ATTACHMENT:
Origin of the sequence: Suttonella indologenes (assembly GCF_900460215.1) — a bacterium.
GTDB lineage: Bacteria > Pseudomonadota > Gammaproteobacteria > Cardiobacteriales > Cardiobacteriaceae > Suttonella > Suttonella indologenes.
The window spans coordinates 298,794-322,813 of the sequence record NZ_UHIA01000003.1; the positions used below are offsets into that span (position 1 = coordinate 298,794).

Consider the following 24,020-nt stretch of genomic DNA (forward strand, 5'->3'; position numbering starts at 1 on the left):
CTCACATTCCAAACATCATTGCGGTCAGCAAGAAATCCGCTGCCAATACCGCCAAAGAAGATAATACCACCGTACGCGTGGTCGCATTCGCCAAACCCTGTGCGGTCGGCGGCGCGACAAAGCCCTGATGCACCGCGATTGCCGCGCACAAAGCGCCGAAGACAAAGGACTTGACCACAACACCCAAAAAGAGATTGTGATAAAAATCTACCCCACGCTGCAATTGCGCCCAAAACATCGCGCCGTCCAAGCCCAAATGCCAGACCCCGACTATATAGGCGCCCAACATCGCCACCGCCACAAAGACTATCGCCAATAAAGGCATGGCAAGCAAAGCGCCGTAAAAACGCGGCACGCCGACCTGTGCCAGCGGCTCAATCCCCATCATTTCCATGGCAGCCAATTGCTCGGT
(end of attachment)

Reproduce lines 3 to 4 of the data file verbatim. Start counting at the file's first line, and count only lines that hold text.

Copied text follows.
The window spans coordinates 298,794-322,813 of the sequence record NZ_UHIA01000003.1; the positions used below are offsets into that span (position 1 = coordinate 298,794).

Consider the following 24,020-nt stretch of genomic DNA (forward strand, 5'->3'; position numbering starts at 1 on the left):